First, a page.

Purple. The foundation of an influential trade in a Roman world dominated by men. One woman rises up to take the reins of success in an incredible journey of courage, grit, and friendship. And along the way, she changes the world.
But before she was Lydia, the seller of purple, she was simply a merchant’s daughter who loved three things: her father, her ancestral home, and making dye. Then unbearable betrayal robs her of nearly everything.
With only her father’s secret formulas left, Lydia flees to Philippi and struggles to establish her business on her own. Determination and serendipitous acquaintances—along with her father’s precious dye—help her become one of the city’s preeminent merchants. But fear lingers in every shadow, until Lydia meets the apostle Paul and hears his message of hope, becoming his first European convert. Still, Lydia can’t outrun her secrets forever, and when past and present collide, she must either stand firm and trust in her fledgling faith or succumb to the fear that has ruled her life.
When I stumbled across this book on NetGalley I knew I had to request it. I hadn’t read Afshar’s writing before but the synopsis drew me in. The story of Lydia, the first believer on the continent, who invited Paul and Silas into her home, was a draw like no other. What I anticipated and what I read were not the same thing however. It was an engaging story that cast you into the characters but I never bonded with the characters, I never felt their hurt or fear or pain or longing or even their joy.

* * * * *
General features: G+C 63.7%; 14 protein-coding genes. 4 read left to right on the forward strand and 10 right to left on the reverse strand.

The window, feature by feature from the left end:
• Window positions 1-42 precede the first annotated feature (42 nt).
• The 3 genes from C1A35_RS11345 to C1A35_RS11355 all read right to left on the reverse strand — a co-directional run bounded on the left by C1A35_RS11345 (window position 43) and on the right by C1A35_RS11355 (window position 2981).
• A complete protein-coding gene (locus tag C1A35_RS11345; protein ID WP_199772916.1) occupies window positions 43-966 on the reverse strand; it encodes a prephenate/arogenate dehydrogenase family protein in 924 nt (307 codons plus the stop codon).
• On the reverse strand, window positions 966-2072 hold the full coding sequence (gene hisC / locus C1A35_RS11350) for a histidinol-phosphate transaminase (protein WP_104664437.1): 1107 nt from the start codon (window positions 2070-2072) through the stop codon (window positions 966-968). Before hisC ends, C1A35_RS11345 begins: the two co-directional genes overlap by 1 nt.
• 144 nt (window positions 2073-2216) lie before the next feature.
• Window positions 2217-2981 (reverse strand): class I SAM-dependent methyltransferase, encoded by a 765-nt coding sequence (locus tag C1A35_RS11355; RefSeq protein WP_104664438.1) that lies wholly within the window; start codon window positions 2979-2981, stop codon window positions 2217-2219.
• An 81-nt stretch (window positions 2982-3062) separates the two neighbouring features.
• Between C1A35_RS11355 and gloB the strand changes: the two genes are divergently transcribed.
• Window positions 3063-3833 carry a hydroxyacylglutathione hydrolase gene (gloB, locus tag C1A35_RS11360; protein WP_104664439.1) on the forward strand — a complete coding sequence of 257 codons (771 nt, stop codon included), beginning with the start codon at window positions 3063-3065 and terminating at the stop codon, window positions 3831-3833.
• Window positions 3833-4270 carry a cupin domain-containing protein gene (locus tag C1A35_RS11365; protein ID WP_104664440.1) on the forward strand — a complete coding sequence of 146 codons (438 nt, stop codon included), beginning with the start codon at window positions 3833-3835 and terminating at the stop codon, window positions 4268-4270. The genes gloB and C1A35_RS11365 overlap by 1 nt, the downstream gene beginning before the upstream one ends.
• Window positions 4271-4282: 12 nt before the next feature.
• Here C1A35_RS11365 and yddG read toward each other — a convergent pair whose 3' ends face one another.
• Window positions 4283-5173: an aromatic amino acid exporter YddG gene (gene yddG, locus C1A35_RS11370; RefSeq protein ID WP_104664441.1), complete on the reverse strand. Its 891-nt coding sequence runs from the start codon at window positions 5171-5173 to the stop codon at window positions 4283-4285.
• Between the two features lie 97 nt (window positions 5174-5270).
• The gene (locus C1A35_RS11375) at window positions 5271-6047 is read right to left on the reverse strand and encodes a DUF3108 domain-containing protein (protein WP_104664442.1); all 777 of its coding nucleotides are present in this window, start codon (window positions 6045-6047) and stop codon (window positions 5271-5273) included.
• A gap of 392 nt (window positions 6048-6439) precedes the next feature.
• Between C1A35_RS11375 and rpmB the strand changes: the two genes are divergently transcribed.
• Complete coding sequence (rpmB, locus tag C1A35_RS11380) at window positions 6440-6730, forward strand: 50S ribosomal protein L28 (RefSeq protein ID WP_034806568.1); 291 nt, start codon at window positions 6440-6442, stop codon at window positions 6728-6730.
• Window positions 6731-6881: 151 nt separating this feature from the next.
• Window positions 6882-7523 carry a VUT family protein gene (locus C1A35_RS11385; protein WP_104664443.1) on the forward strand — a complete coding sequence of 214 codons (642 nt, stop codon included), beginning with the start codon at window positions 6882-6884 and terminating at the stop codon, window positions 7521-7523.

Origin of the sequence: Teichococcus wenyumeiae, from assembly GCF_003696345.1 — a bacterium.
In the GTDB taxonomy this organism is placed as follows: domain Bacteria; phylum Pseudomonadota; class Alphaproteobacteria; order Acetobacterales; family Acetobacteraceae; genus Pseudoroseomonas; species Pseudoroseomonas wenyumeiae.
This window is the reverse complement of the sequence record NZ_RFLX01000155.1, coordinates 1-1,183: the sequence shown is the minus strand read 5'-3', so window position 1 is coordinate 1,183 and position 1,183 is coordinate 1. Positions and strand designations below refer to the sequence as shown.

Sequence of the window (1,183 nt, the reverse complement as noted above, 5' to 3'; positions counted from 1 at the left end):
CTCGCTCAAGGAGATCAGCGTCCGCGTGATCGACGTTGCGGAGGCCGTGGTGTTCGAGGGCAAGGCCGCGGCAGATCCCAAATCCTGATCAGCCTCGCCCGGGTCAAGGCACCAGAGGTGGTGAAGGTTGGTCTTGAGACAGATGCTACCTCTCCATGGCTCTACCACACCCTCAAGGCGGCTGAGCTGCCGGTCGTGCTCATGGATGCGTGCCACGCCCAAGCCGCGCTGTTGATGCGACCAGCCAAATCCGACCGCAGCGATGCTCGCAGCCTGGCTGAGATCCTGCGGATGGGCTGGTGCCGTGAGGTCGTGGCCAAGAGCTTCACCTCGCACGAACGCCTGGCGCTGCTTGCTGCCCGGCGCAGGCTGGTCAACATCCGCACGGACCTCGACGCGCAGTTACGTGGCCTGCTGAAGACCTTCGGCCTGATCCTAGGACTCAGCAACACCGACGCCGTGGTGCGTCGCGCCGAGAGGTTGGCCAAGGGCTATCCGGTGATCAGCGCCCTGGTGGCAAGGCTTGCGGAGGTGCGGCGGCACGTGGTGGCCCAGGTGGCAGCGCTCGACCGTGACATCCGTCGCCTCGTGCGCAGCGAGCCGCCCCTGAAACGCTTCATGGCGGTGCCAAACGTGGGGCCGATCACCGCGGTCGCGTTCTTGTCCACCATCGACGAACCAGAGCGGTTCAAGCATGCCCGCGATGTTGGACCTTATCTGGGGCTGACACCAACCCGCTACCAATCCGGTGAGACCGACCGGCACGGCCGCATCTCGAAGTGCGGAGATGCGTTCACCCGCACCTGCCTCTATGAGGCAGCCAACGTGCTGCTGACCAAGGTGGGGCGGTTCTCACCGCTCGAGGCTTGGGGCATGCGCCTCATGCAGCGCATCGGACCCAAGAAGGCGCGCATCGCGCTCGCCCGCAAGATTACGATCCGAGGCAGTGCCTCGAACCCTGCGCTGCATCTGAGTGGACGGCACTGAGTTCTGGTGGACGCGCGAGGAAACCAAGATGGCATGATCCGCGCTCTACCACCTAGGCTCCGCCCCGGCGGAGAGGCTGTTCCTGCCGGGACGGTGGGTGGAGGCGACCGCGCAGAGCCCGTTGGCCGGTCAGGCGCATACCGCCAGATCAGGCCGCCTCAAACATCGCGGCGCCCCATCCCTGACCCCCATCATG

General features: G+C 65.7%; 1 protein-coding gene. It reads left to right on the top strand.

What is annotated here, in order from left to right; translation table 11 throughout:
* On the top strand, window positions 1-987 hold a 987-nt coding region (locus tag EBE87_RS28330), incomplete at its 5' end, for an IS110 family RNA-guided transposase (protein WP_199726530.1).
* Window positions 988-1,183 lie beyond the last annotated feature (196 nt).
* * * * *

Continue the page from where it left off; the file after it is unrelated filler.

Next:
The story moves along well, telling the story of Lydia with her father and how she came to be in Philippi. It tells of her meeting, and subsequently rescuing Rebekah. It tells of how they met Paul and Silas and his group on the banks of the river. It tells of her salvation and the growth of the church there. The story is well told. I could picture the scenes, the people. I could smell the smells. But I couldn’t feel the fear. I couldn’t feel their excitement. I couldn’t even feel their joy. The story read smoothly but I didn’t ‘feel’ anything. Everything was glossed over. It was told well but it missed depth.
This is book is well told but I wish it had more. Characters I could bond with and ache with. Characters I could rejoice with and embrace. I’m glad I read it as it delved deeper (even if fictionally) into the story of Lydia and her purple dye (really purple….that almost turned me off :D) and the church of Philippi.
I was provided a complimentary copy of this book by NetGalley. I was not compensated for this review and all thoughts and opinions expressed are my own. I was not required to write a positive review.
About Tessa Afshar
Tessa was born in Iran and lived there for the first fourteen years of her life. She moved to England where she survived boarding school for girls and fell in love with Jane Austen and Charlotte Bronte, before moving to the United States permanently. Her conversion to Christianity in her twenties changed the course of her life forever. Tessa holds an MDiv from Yale University where she served as cochair of the Evangelical Fellowship at the Divinity School. She serves on the staff of one of the oldest churches in America. But that has not cured her from being addicted to chocolate
Website | Twitter | Facebook | Goodreads